Cooking with your kid is a great way to get them interested in eating their meal and introducing new foods. When we give our kids something new to eat, it often just shows up on their plate, looking totally foreign. They don’t know where it came from, what it’s going to feel like, smell like, or taste like. Some children are adventurous and just dig in, but many are tentative and are just too unsure to give it a go. When your kid helps you prepare the meal, they get to see where it comes from, what is smells like, and might even get to taste and feel it too. These interactions can really help set the stage for a successful meal because they are often interested and have invested something in it.
If you are Type A, like me, heed this warning: it may be very messy. They may mess something up. And that is okay! Mentally prepare yourself for this going in and try to let go of the control of having it be perfect. I have to remind myself of this every time I cook with Sam!
|Sam mixing the pumpkin waffles. He does a pretty good job for a 2 year old!|
If you aren’t comfortable in the kitchen, there are many fool-proof recipes you can get your kids involved in (see pancakes below). For that matter, it doesn’t even have to be a recipe, they could help you assemble a tossed salad or make scrambled eggs. The idea is just to get them involved, be part of the process, interacting with the food!
Cooking with your kid offers countless benefits as well, such as bonding time with you, and teaching learning concepts such as following directions, measuring, and fractions. Your kid will also learn the value of being helpful and that their help is appreciated, which will increase their self-esteem and sense of self-worth!
Most weekends Sam cooks pancakes or waffles with his Dad. I like these pumpkin versions because they increase the nutritional value and are a different color and texture from the regular pancakes/waffles. Both versions are a little denser and more moist. They are sooooo good, even if you aren’t a big pumpkin fan. I like to top these with sliced bananas and maple syrup!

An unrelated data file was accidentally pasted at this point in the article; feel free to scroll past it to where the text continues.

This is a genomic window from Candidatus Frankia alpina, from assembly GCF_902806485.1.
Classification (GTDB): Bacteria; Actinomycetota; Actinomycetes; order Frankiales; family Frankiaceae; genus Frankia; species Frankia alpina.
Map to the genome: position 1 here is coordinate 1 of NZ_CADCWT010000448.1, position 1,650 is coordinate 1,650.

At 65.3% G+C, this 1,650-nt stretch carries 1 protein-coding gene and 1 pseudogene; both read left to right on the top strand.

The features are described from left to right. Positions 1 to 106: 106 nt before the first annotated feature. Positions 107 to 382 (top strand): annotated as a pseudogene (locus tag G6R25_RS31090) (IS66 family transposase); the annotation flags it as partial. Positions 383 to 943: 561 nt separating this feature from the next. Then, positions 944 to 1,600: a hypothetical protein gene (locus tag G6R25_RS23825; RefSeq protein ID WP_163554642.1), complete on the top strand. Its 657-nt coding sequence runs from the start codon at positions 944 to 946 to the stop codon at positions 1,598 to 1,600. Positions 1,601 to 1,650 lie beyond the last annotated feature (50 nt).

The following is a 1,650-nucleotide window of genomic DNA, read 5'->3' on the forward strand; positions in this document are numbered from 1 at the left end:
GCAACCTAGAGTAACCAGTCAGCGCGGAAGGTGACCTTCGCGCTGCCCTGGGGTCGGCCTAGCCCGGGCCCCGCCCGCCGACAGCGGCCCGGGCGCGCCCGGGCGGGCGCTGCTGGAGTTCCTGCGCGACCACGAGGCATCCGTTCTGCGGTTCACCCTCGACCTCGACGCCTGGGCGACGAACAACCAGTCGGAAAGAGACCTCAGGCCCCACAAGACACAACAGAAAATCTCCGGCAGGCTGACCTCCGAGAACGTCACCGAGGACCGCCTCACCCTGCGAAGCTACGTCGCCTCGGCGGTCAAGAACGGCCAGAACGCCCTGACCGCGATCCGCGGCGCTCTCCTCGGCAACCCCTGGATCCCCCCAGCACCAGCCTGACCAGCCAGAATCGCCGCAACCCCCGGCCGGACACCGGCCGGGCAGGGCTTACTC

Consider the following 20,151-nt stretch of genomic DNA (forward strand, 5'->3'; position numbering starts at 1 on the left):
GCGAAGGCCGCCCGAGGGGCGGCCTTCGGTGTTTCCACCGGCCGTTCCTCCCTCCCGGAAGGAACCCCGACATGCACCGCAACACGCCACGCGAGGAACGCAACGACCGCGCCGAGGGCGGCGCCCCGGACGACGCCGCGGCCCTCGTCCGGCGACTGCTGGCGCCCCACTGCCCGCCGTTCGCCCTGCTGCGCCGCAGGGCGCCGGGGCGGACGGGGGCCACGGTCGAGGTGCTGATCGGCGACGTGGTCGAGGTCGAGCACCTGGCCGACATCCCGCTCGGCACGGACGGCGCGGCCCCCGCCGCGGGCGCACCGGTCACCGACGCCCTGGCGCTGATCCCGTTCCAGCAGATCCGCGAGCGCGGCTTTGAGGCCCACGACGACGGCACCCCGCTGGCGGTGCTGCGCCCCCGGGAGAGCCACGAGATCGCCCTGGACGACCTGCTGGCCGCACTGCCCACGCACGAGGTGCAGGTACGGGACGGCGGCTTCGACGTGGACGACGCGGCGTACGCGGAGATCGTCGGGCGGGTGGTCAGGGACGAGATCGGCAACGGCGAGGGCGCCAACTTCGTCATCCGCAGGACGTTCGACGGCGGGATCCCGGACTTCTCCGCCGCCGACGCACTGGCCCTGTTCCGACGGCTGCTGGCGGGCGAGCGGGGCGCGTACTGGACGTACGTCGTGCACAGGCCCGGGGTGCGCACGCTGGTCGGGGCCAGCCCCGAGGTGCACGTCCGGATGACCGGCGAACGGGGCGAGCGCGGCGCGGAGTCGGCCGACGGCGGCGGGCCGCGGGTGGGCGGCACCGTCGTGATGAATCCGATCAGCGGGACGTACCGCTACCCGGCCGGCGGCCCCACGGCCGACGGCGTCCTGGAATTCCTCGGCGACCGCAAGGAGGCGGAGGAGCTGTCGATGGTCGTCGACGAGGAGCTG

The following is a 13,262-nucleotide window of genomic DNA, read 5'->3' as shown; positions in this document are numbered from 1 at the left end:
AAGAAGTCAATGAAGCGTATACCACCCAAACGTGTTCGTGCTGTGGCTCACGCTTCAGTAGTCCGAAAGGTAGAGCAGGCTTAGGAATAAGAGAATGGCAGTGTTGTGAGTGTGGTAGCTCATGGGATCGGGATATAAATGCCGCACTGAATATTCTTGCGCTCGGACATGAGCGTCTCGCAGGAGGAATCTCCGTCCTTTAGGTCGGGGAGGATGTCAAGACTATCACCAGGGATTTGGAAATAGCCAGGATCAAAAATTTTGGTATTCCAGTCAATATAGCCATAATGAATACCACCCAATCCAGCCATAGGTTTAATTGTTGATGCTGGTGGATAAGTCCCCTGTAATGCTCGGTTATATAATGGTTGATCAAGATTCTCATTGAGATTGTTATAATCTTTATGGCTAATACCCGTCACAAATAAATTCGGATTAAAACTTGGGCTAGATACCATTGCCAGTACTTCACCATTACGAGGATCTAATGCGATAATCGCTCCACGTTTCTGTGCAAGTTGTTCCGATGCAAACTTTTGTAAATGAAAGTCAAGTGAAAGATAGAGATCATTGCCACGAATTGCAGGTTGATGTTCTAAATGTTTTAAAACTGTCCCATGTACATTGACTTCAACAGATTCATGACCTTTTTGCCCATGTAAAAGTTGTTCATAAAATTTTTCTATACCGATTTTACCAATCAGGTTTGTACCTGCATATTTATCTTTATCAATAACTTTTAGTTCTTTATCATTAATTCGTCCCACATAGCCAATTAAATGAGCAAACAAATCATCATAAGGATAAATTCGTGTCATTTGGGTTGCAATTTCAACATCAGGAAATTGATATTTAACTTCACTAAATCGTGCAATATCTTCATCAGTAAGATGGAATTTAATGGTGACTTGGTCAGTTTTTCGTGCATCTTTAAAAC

- 1 1/2 cups all-purpose flour
- 3 teaspoons baking powder
- 1/2 teaspoon baking soda
- 1 teaspoon cinnamon
- 1 teaspoon nutmeg
- 1 teaspoon ground ginger
- 1 pinch salt
- 2 eggs
- 1/4 cup firmly packed brown sugar
- 1 cup canned pumpkin puree
- 1 2/3 cups milk
- 4 tablespoons butter melted and cooled
Mix together flour, baking powder, baking soda, cinnamon, nutmeg, ginger, and salt in large bowl.
In a second bowl, add eggs, sugar, pumpkin, milk, and butter; beat well.
Gently fold in the flour mixture.
Cook according to your waffle iron directions.
I do these in my belgian waffle iron and it uses about 1 cup batter and takes 4-5 minutes to bake.
They come out a nice deep, golden brown.
These are great with a little bit of syrup, but would also be great with honey butter.
- 1 cup all-purpose flour
- 1 tbsp sugar
- 1 tsp baking powder
- 1/2 tsp baking soda
- 1 egg lightly beaten
- 1 cup buttermilk
- 1/3 cup canned pumpkin
- 1 tbsp unsalted butter melted
- 1 tbsp unsalted butter
- Maple Syrup (Optional)
- Fresh Raspberries (Optional)
In a large bowl combine the flour, sugar, baking powder, and baking soda. Add egg, buttermilk, pumpkin, and melted butter; whisk to combine.
Heat a nonstick skillet over medium-high heat. Add 1 teaspoon unsalted butter; swirl pan to coat.
Spoon heaping tablespoons of batter 2 inches apart into skillet.
Cook for 1 to 2 minutes or until pancakes have bubbles on top and are slightly dry around edges; turn.
Cook until golden on bottom, about 1 minute more. If pancakes brown too quickly, reduce heat to medium.
Repeat with remaining batter and unsalted butter.
Serve warm with syrup and raspberries.
Alisha Grogan is a licensed occupational therapist and founder of Your Kid’s Table. She has over 14 years experience with expertise in sensory processing and feeding development in babies, toddlers, and children. Alisha also has 3 boys of her own at home. Learn more about her here.